But already I’ve felt so unworthy given my history of depression, so this isn’t so helpful. I can’t imagine there being something that says a history of heart disease, diabetes or cancer would be a ban against you having any relationship. I know that I am in a fairly good place right now, content and ready to resume the things I love. But I’m also taking medication. And I don’t know if I will ever be able to stop. I also can’t foretell the future to know if I will have a relapse.

So I’m glad I’m venturing back out there, but this shows that there will likely be a lot of triggers along the way. I will need to be brave and fight my anxiety and my low self-esteem. I hope I can stay the course!

The impact of stress

All my underlying stresses seem to have exploded at once. It has really whacked me on the head and I’m barely functional.

I told you I missed work on Monday afternoon. Well, I also missed yesterday and almost missed today to.

It’s amazing how quickly I can fall down the spiral. And it is entirely stress. I’m not sick otherwise.

But the physical symptoms are bad headaches, inability to concentrate, and exhaustion. And depression kicks in because I feel so upset, I’m shamed I can’t just say that I was sick with the flu or something. I feel like I am completely withdrawn today, present in body because it’s only harder to go back the longer that I am off. My only goal is to make it to the end of the day. Then I will go shopping for fruit and veggies and maybe a small present for me.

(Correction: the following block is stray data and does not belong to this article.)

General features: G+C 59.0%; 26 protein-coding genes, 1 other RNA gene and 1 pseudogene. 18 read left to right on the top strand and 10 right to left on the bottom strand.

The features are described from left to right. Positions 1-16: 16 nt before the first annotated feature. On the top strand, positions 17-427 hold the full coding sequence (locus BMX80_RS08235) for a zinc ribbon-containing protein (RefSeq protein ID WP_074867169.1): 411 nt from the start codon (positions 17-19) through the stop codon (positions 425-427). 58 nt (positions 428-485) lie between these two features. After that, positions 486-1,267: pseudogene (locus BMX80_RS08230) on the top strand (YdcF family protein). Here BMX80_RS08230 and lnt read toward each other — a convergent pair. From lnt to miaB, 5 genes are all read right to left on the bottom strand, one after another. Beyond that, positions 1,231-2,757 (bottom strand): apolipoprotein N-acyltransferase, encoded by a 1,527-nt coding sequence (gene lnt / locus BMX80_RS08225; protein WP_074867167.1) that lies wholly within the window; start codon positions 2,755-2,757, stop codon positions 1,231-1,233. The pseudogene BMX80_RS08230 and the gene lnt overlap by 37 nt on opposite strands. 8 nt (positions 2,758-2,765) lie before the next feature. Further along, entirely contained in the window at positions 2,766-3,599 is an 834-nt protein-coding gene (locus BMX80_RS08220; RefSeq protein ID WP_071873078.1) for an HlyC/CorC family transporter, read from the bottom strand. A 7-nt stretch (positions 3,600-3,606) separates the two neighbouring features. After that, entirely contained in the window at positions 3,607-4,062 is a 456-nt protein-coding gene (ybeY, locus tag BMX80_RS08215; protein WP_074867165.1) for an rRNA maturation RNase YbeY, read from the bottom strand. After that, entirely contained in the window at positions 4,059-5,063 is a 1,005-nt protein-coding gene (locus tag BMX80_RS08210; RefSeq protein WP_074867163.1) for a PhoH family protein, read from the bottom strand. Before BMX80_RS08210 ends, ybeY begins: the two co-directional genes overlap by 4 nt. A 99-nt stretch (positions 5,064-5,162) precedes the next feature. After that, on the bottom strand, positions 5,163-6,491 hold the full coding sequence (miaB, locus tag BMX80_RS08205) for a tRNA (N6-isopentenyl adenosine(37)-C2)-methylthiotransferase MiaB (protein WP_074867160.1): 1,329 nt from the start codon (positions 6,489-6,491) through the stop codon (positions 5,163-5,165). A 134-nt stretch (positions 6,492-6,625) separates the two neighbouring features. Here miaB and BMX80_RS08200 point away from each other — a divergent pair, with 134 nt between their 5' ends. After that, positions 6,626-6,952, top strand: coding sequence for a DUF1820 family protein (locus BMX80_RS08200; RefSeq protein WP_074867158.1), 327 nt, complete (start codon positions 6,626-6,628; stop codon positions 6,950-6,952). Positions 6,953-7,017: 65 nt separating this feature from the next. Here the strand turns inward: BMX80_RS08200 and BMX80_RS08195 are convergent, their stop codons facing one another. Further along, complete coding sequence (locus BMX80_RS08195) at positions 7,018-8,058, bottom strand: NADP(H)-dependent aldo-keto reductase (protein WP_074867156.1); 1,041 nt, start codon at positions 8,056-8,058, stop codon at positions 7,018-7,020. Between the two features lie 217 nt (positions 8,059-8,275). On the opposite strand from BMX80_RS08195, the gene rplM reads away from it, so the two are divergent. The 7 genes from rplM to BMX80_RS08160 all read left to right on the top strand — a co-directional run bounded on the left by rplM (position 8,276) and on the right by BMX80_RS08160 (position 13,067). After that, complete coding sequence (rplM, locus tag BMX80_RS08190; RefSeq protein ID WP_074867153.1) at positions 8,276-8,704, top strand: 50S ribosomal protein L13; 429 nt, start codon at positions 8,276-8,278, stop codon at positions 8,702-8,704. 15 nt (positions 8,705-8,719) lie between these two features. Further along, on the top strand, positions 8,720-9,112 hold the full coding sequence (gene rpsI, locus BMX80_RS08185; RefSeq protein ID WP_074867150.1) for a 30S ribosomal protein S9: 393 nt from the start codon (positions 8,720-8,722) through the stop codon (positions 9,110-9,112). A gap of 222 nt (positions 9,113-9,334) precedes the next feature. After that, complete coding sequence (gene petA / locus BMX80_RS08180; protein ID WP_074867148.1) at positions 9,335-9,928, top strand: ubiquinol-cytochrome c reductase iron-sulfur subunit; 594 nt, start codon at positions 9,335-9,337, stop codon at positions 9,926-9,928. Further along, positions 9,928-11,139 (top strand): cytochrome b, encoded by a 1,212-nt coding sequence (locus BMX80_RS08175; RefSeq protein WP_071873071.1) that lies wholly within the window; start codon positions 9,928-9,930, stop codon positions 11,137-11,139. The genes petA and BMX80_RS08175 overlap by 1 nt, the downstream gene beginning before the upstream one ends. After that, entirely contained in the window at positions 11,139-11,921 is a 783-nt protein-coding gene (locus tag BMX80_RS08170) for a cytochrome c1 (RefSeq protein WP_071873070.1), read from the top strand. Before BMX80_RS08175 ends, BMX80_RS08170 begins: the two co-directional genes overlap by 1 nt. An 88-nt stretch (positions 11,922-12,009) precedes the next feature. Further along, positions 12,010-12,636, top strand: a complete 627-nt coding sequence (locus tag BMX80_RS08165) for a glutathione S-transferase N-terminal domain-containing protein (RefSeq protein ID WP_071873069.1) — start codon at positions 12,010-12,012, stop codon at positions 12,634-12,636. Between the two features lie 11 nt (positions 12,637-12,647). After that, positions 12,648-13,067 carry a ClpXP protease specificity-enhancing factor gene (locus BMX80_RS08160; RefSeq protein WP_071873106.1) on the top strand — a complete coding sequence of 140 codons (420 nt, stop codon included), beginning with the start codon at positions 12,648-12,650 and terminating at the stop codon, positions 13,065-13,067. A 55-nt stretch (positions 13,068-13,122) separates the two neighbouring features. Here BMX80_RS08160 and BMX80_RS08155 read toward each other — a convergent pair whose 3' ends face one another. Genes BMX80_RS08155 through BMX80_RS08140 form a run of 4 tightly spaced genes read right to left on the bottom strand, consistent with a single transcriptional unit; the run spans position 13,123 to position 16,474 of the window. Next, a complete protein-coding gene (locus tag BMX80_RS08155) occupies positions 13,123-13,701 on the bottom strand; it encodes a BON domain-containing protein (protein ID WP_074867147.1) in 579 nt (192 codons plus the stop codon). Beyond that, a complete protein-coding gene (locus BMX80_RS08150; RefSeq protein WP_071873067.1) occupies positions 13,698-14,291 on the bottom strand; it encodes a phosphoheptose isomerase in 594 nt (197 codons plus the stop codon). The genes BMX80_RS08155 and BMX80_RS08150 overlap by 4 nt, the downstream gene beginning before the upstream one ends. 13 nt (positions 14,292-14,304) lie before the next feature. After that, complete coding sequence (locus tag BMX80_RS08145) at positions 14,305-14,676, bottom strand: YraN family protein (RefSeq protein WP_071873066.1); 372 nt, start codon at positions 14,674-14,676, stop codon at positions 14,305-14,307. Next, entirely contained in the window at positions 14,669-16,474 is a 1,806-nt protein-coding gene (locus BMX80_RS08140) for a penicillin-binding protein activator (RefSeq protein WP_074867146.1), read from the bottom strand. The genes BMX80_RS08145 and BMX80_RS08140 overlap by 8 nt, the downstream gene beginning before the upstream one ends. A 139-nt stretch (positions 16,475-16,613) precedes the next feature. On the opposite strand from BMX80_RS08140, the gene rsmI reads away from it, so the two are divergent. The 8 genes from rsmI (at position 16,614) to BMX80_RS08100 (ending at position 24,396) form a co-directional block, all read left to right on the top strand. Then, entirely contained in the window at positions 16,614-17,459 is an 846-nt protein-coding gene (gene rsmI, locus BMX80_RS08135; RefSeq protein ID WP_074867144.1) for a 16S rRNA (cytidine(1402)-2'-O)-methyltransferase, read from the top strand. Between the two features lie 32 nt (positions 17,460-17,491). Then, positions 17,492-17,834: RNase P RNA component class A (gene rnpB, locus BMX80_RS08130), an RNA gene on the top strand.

Why am I stressed?
I am waiting to find out if I’ve won a permanent job.
I am waiting to have my current contract renewed.
I had two tests last week.
I am living pay cheque to pay cheque and just had a new $1000+ debt slapped on to my load.
I am so tired of applying for jobs. I just want some security.
I feel fat and like I need to exercise, but I can’t get myself to go.
The team I organize isn’t coming together well this year.
I have lots of homework for my teacher training.

And the list goes on and on.

Please forgive my rant. I just wanted to try to get these weights off my shoulders so that I can hopefully set them aside for the afternoon. After all, there is nothing I can do about them at the moment!


Gratitude for Silver Linings in a Truly Terrible Year

2013 was a crap year for me. I was laid off from my stable job of ten years. I was fired from a new job when I was sick. And my depression was getting worse instead of better. I questioned my whole value as a person. I injured my leg and couldn’t take part in sports, my regular method of de-stressing, so my anxieties mounted. I’ve become so financially unstable that I’ve become a burden on my parents. And a death in the family rounded out the year.